As visitors we can lead by example, and stay in some truly unique places at the same time.

3. Pack earplugs

Nicaragua is a country that gets up early. After a month, the best lie-in I’ve managed is 7.45am. It messes with my “not a morning person” sensibilities, but I’ve learnt to embrace it. Cockerels (roosters), buses pomping their horns, parrots, dogs … all will do their best to wake you up before 7am. I can’t emphasise this Nicaragua travel tip enough – take earplugs 🙂

9 travel tips for Nicaragua - mind the chickens

Chickens. They may well wake you up.

Getting around – Nicaragua travel tips

4. Buses – catch ‘em from where they originate

Many inter-city journeys in Nicaragua are only a couple of hours long, so don’t discount the good old chicken bus. They’re also very handy for days out.

The attendant will collect your fare, and – if you’re travelling from the buses’ originating point to its final destination – will fix your luggage to the roof rack.

My top tip – catch a bus at its origin point if you can – doubly true if you have luggage. That way you’ll get a seat.

Popular inter-city destinations are also served by minibuses, which will cost a little bit more (we’re talking about $0.50).

The pros: you’ll definitely get a seat, and they don’t stop at every lamppost.
The con: they don’t all have luggage racks so your rucksack may end up on your knees.

5. Get ready to share your taxi

Taxis in Nicaragua are collective, and will pick up and drop off passengers heading in (vaguely) the same direction en-route. Don’t let the prospect of getting into/sharing a cab with complete strangers freak you out, although local advice would suggest avoiding it in Managua. Journeys are very cheap (10-20 cordobas, or around $0.40-$0.80 per city journey).

[box type=”info”]I used the Lonely Planet Guide to Nicaragua for my two-month journey through this beautiful country. Help the site by buying the guide through this link, at no extra cost to you.[/box]

Food and drink – travel tips for Nicaragua

6. Eat the local food

OK, so you’re probably not visiting Nicaragua for the cuisine. But there’s some hearty local food to be enjoyed.

A “Nica” breakfast of gallo pinto (rice and beans mixed together), scrambled eggs, plantain and cheese is a top Nicaragua travel tip recommendation of mine, and makes a fine way to start the day.

You’ll find plenty of other typical local foods on offer, at a fraction of the price of more western cuisine: Roast chicken – goooooood. Fried plaintain crisps (chips) – gooooooood! Random sweet breads sold by ladies at bus stations – goooooood. Bags of unidentifiable fruit pieces served with a dash of chili, lime and salt – delish! Give the local food a go!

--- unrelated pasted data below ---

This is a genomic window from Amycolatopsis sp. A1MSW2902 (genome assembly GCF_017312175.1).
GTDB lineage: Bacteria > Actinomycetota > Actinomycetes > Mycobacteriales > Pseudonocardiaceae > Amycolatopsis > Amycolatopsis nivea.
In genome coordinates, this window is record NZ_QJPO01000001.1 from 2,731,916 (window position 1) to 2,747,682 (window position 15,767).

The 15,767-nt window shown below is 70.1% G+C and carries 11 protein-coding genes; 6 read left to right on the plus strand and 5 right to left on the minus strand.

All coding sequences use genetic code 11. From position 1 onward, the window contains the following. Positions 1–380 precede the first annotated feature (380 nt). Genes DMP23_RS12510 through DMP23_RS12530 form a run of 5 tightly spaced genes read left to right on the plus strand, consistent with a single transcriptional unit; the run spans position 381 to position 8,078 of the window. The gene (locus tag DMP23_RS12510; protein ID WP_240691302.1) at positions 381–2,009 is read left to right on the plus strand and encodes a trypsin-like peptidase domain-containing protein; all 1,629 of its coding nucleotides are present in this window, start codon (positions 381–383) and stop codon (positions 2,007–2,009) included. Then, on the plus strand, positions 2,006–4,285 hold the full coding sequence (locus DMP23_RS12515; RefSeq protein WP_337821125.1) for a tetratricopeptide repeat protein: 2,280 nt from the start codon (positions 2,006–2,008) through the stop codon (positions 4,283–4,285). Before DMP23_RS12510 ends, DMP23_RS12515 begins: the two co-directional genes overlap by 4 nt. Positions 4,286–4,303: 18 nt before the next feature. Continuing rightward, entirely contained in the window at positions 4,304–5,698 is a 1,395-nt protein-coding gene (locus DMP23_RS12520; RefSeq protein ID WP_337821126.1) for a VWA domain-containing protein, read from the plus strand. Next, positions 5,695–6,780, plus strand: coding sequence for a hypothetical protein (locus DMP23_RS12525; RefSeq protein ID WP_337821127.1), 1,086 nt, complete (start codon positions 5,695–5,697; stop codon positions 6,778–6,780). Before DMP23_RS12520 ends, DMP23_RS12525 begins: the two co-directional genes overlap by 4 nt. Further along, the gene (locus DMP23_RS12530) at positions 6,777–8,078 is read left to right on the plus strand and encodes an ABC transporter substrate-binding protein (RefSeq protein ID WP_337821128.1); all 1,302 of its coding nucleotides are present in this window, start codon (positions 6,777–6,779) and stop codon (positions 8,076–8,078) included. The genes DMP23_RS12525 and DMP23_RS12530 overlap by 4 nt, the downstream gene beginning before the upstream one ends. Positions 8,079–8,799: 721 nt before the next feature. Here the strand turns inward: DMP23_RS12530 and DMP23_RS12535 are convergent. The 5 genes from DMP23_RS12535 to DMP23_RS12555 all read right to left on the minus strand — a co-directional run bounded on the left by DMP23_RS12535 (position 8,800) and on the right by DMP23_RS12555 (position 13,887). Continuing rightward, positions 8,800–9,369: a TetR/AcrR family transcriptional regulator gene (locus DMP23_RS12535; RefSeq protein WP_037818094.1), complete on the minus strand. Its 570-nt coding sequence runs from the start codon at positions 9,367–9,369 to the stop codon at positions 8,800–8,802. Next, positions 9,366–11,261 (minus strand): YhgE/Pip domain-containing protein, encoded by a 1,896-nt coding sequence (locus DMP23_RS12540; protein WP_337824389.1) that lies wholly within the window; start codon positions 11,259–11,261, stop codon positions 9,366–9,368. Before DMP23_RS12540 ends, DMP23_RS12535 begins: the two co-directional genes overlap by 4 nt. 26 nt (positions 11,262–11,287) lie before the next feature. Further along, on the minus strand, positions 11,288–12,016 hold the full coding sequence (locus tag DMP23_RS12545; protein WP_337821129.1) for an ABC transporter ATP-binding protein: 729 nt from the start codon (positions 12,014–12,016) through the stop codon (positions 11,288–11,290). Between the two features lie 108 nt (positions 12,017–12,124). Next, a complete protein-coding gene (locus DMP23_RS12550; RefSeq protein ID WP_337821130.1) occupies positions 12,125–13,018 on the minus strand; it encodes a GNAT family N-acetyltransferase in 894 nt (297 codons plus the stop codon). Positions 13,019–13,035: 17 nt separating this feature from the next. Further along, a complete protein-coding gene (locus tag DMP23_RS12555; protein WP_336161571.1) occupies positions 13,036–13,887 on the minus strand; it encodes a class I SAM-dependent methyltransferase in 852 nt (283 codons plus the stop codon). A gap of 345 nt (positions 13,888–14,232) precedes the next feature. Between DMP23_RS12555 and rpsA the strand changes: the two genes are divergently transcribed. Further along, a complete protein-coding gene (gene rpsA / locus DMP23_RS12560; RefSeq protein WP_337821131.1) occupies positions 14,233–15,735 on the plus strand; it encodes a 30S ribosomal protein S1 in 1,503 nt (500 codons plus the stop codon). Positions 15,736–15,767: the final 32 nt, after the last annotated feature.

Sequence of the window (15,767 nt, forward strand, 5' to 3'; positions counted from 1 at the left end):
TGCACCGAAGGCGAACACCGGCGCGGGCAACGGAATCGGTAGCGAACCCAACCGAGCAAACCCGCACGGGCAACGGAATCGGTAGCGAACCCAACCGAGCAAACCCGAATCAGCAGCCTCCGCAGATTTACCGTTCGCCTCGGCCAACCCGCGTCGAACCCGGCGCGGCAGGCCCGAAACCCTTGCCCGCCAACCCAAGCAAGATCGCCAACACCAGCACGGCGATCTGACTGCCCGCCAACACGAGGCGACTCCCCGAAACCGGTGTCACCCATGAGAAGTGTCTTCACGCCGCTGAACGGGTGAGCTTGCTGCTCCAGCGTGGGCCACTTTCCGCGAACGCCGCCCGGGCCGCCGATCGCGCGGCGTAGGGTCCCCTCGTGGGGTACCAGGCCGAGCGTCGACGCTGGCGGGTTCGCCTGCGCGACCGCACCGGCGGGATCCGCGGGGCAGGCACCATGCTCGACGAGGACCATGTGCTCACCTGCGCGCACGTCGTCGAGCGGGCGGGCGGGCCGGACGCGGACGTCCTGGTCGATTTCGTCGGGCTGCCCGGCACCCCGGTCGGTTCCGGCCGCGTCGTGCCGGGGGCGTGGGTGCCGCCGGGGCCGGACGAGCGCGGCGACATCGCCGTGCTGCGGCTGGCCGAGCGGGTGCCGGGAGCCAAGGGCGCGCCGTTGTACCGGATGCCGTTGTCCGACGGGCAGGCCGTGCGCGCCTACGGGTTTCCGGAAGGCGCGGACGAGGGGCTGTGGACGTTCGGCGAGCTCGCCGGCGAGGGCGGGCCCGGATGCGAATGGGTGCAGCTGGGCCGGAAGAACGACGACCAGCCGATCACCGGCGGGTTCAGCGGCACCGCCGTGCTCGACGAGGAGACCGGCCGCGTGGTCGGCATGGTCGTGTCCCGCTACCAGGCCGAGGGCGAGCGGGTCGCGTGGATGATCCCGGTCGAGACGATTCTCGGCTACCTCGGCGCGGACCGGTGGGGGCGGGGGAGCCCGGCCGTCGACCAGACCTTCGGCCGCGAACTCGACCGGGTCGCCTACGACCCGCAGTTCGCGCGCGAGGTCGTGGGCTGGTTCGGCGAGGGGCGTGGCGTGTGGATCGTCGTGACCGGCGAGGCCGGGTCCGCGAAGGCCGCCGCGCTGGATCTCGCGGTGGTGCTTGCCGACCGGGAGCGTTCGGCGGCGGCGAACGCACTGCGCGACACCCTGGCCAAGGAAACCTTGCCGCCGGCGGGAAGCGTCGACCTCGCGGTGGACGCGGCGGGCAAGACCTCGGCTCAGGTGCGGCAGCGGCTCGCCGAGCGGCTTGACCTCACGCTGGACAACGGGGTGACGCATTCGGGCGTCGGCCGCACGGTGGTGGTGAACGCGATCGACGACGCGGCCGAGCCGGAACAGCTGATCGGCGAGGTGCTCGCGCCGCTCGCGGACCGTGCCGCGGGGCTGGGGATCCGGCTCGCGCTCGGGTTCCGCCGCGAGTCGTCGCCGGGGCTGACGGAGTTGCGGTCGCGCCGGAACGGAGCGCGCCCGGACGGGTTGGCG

7. Get your smoothie on and/or relax in coffee heaven

You can always find a freshly squeezed fruit smoothie, known as a batido in Nicaragua.

You can get ‘em made with juice (jugo)/water, milk (leche), and sometimes with ice-cream (helado) too. In markets, street stands, juice bars, and on café and restaurant menus, fruity goodness is never too far away.

I now have a serious batido addiction.

Nicaragua is also home to some damn fine coffee. My best cup so far? At the Coffee Museum in Matagalpa, the northern highlands.

my top 9 travel tips for Nicaragua - drink the coffee

Selva Negra near Matagalpa is a working finca, complete with coffee plantations

Local people – Nicaragua travel tips

8. Learn some Spanish

Here’s a plea from the heart: For the love of God, learn some Spanish (the country has plenty of Spanish language schools such as La Mariposa, where I spent two weeks). English isn’t widely spoken, although some guides / accommodations will speak it.

Be warned though, slang is prevalent. Even the newspaper had words that confounded my dictionary. “Chele/chela” is used a lot to describe pale skin, of anyone or anything. I met a guy with a gorgeous white horse called La Chela.

In a nutshell, knowing at least some “tourist Spanish”, particularly if you’re travelling independently, is pretty much essential.

9. Say “hola”, have a chat and maybe even meet some former revolutionaries!

Being friendly costs nothing, and a quick “hola” can go a long way. For the most part, people are friendly, although solo female travellers may be on the receiving end of random declarations of love from men they haven’t even had a conversation with (I just ignored these).

my top 9 travel tips for Nicaragua - meet some revolutionaries!

These guys, in the Museum of the Revolution in Leon, are more than happy to talk politics!

A good natter isn’t hard to come by. People here are good conversationalists – they have opinions about politics, the Nicaraguan Canal project, different countries, and aren’t afraid to discuss them. You might even meet some former revolutionaries! This all helps to get under the skin of Nicaragua a little more, and to confound a few perceptions.

From the coffee-picker who had studied English via a correspondence course with the University of Birmingham in the UK, to the retired biologist expressing his views on Margaret Thatcher before picking me some fresh mandarins, just two more examples of how the spirit of Nicaragua is very much alive and kicking.